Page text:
Chupack, Cindy 1973(?)-
CHUPACK, Cindy 1973(?)-
Born c. 1973, in Tulsa, OK; married (divorced). Education: Graduated from Northwestern University (journalism).
Writer. Coach, television series producer, 1989; A Whole New Ballgame, television series script-writer, 1995; Everybody Loves Raymond, Columbia Broadcasting System, Inc. (CBS), television series scriptwriter, 1996-98; Sex and the City, Home Box Office (HBO), scriptwriter and executive producer, 1998-2004; Madigan Men, television series executive producer, 2000.
WGA and Emmy Award nominations for Sex and the City episodes, including "Evolution," "Attack of the Five-Foot Ten-Inch Woman," "Just Say Yes," "Plus One Is the Loneliest Number," and "I Love a Charade."
The Between Boyfriends Book: A Collection of Cautiously Hopeful Essays, St. Martin's Press (New York, NY), 2003.
Contributor to periodicals, including New York Woman, Allure, Slate, Harper's Bazaar, and Glamour. Author of "Dating Dictionary," a monthly column in Glamour. Also scriptwriter for series pilot of Madigan Men, 2000.
For writer Cindy Chupack, best known for her scriptwriting credits for HBO's hit series Sex and the City, there is "no such thing as a bad date, only good material," as she told Cynthia Littleton of Hollywood Reporter. The Oklahoma native left her home state for journalism school at Northwestern University, then departed for New York City to try her hand at advertising. However, a piece she wrote for a magazine caught the attention of a television producer, and soon she was penning episodes for television series such as A Whole New Ballgame and Everybody Loves Raymond. She joined the Sex and the City team in its second season and wrote over a dozen scripts for the series, in addition to acting as an executive producer. "From the moment I pitched my first free-lance [Sex and the City] episode, I loved the process—the way they work at HBO and the way they were dealing with women in a more honest and complicated way than I'd ever seen before," Chupack further related to Littleton. Chupack explained her writing process for Sex and the City on the HBO Web site: "nothing really comes together for me until I figure out the question [in the main character's, Carrie's, newspaper column], because that basically becomes the theme of the episode, and that's the filter through which we try to see each character's story." Chupack further observed, "I know I'm on track when the question is something I truly want the answer to."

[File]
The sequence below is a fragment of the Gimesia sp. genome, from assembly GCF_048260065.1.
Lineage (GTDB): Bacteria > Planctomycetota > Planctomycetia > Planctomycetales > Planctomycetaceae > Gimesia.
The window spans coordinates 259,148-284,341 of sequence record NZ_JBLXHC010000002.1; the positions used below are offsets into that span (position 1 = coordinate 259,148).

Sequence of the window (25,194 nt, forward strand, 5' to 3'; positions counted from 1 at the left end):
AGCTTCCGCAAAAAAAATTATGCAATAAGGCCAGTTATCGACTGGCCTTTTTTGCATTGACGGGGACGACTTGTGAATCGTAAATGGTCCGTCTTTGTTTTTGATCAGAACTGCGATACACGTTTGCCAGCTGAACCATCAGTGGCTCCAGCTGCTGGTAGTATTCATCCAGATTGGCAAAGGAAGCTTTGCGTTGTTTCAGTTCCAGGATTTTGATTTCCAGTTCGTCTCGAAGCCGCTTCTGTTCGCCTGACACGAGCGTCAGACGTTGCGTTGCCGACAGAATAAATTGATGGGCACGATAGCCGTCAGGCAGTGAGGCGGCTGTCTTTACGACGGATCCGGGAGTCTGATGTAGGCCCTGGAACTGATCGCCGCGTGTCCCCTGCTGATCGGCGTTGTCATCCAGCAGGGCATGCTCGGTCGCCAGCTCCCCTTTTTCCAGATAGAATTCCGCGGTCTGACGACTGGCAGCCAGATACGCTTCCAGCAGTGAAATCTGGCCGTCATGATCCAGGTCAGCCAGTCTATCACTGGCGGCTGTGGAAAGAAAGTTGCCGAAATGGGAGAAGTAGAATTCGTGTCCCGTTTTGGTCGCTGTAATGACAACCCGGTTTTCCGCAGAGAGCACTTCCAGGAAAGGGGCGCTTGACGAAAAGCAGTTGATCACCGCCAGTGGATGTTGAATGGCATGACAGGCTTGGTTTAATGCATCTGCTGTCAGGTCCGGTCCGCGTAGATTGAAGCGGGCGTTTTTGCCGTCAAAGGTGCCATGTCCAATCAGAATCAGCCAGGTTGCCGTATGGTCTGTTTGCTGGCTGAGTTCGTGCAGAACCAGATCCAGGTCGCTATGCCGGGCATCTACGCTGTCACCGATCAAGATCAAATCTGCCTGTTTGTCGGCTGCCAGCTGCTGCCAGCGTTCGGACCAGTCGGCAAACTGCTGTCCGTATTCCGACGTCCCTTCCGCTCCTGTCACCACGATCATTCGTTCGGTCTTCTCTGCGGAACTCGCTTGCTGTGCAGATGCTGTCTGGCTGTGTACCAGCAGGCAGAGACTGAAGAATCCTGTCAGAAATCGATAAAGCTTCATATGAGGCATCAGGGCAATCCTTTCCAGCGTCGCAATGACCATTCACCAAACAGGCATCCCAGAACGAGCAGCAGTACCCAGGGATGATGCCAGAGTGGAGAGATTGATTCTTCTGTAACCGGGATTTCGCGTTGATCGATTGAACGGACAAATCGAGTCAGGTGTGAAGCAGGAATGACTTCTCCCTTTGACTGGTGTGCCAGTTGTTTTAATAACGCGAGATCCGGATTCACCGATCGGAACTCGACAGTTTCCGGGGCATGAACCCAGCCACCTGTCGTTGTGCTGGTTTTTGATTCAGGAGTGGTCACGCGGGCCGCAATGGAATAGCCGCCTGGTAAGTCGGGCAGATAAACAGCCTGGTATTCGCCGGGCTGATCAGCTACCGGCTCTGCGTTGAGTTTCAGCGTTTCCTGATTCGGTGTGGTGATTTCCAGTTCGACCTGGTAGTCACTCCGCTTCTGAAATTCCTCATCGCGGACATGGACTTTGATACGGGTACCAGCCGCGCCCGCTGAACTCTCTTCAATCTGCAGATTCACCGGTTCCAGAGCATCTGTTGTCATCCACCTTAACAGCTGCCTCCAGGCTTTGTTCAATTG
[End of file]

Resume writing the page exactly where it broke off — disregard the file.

Chupack branched out into book publishing with The Between Boyfriends Book: A Collection of Cautiously Hopeful Essays, which deals with territory Chupack has mined for her television writing: single women, dating, relations between the sexes, and splitting up. The collection of humorous dating and relationships essays, which had previously appeared in magazines during the 1990s and early 2000s, was praised by a critic for Kirkus Reviews, who called it "a wry, upbeat tour of the dating scene for women currently considering reentry." Themes and chapters vary from "The Breakup" and "The Year Ahead" to "Your New Boyfriend." Rachel Collins, writing in Library Journal, observed that Chupack "gives the gals without guys advice from the front lines of the dating scene."
Caitlin Flanagan, on the other hand, reviewing Chupack's book in Atlantic Monthly, found it "slight, glib, clever to a point, and exceedingly pleased with itself." Entertainment Weekly's Clarissa Cruz was more positive, however, commenting that Chupack's "breezy observations … are as hilarious as they are true." Andrea Sachs, writing in Time, also had praise for this "witty" debut book, which "captures the sometimes angst-ridden world of single women," while People's Michelle Tauber commended Chupack's "stiletto wit."
Writing on her author Web site, Chupack observed, "I'd like to think the reason I've been successful writing about relationships (if not in actual relationships) is that I still believe in love, and I believe deep down all of us do."
BIOGRAPHICAL AND CRITICAL SOURCES:
Atlantic Monthly, December, 2003, Caitlin Flanagan, review of The Between Boyfriends Book: A Collection of Cautiously Hopeful Essays, p. 133.
Entertainment Weekly, August 15, 2003, Clarissa Cruz, review of The Between Boyfriends Book, p. 80.
Glamour, June, 2002, Leslie Robarge, "What's Next on Sex and the City ?," p. 178.
Hollywood Reporter, December 10, 2002, Cynthia Littleton, "Writer Chupack Gets 'Sex,' More in New HBO Deal," pp. 1-2.
Kirkus Reviews, June 1, 2003, review of The Between Boyfriends Book, p. 787.
Library Journal, May 1, 2003, Rachel Collins, review of The Between Boyfriends Book, p. 139.
People, September 8, 2003, Michelle Tauber, review of The Between Boyfriends Book, p. 47.
Time, August 11, 2003, Andrea Sachs, review of The Between Boyfriends Book, p. 65.
Boston Herald Online,http://www.theedge.bostonherald.com/ (August 28, 2003), Raakhee P. Mirchandani, "The Breaking Point: 'The Between Boyfriends Book' Dumps on How Men End Relationships."
Cindy Chupack Home Page,http://www.betweenboyfriends.com/ (June 25, 2004).
HBO Web site,http://www.hbo.com/ (June 18, 2004), "Cindy Chupack."*